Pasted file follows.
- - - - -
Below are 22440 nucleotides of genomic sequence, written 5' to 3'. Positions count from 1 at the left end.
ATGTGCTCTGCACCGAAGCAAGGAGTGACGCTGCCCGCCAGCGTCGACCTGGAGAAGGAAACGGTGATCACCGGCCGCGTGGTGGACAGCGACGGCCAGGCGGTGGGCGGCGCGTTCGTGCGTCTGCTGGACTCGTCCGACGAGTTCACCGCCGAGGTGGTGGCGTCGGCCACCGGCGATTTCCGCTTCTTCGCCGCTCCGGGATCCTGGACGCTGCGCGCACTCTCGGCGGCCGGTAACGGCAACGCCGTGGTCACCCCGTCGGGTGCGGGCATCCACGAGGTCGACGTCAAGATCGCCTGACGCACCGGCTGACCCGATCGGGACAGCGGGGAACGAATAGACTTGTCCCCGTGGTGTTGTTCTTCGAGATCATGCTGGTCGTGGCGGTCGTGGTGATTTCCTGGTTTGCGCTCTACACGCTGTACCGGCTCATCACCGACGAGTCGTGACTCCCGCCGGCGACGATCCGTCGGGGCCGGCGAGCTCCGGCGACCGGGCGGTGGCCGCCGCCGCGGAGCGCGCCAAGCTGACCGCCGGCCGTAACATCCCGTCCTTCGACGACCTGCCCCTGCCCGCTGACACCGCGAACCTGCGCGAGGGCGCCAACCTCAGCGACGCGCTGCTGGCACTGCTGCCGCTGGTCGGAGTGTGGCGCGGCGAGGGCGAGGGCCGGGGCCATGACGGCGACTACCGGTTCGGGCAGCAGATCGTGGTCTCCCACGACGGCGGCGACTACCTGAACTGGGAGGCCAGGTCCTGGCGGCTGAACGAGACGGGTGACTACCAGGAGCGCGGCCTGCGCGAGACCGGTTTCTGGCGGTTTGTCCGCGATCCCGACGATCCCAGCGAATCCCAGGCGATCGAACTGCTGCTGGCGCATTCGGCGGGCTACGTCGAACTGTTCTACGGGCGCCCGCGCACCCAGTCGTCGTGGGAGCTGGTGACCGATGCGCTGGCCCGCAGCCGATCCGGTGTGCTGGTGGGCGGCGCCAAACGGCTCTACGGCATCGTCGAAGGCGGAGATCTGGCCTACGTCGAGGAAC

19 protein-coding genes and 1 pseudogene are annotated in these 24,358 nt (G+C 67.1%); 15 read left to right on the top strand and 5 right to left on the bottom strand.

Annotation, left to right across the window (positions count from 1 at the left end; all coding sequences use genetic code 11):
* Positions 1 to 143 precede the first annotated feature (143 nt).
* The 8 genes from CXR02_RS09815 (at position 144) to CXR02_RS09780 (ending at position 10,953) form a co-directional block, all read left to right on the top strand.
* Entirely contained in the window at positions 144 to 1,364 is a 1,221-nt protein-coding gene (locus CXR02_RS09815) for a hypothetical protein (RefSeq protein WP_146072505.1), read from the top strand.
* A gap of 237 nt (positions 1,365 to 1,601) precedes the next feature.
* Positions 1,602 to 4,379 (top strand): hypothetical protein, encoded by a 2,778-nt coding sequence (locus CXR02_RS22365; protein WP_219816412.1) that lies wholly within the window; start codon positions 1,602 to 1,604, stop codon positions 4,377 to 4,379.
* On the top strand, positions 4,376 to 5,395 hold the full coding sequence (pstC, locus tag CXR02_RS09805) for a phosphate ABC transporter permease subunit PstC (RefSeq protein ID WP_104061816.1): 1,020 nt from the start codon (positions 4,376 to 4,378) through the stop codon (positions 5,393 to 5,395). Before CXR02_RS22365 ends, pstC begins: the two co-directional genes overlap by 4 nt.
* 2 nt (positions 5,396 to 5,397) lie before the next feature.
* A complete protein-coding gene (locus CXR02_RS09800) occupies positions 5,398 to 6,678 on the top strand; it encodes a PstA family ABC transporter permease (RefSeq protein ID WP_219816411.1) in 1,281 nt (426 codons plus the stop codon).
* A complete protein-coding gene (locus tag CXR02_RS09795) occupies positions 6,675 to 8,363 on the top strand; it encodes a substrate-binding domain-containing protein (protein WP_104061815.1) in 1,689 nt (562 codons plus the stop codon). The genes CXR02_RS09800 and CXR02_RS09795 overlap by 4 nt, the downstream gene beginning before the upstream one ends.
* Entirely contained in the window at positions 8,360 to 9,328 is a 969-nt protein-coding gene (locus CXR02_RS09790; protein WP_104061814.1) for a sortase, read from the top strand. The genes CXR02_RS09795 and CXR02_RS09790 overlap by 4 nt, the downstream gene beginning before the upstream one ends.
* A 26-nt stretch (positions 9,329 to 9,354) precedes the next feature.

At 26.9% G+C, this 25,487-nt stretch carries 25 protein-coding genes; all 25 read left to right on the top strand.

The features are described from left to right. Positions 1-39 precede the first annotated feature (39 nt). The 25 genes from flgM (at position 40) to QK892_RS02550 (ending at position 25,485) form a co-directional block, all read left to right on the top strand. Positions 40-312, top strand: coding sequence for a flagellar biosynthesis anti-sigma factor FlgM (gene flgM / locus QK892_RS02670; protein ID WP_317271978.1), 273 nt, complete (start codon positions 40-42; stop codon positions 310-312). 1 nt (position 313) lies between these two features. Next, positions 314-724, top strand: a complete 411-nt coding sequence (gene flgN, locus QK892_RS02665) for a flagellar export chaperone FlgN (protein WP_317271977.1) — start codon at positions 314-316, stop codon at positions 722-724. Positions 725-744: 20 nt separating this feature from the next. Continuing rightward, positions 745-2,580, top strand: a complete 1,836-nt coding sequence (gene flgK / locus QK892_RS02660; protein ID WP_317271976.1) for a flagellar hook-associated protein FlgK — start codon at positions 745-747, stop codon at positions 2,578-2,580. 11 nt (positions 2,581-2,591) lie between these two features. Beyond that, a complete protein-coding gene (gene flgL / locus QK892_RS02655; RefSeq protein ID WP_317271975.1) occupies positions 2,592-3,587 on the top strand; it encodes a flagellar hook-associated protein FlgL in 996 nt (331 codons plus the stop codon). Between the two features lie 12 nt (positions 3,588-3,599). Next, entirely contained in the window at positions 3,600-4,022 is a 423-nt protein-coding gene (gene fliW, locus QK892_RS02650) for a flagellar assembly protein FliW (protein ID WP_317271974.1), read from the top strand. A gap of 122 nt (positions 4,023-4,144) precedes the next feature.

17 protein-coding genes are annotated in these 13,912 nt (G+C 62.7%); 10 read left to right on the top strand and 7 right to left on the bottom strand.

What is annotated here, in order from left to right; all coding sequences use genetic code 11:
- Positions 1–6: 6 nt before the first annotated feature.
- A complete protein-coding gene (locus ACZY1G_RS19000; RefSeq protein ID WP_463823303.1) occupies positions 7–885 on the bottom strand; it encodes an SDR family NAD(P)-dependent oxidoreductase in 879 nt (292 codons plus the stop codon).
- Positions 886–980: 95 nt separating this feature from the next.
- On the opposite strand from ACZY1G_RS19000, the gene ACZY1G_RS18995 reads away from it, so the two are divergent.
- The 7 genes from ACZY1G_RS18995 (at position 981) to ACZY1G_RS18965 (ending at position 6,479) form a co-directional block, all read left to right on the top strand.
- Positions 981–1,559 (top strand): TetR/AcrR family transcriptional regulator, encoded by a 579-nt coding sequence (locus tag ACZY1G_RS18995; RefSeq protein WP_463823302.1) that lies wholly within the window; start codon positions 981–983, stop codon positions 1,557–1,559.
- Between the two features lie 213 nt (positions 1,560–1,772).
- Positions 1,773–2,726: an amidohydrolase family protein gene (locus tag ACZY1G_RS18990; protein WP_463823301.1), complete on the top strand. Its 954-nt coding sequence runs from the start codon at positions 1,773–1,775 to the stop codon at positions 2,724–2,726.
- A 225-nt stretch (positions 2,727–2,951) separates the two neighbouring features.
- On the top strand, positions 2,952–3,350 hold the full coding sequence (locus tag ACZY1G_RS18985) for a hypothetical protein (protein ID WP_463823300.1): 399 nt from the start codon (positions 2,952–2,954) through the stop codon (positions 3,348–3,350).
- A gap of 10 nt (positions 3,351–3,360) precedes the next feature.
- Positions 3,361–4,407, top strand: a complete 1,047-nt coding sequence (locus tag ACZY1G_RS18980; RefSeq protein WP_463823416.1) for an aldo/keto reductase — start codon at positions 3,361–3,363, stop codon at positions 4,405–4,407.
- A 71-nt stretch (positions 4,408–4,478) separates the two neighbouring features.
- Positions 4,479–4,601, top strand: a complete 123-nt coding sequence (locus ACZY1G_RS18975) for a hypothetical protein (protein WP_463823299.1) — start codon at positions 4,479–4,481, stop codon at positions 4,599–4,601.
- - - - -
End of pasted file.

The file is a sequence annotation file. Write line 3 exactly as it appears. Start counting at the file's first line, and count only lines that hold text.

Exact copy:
19 protein-coding genes and 1 pseudogene are annotated in these 24,358 nt (G+C 67.1%); 15 read left to right on the top strand and 5 right to left on the bottom strand.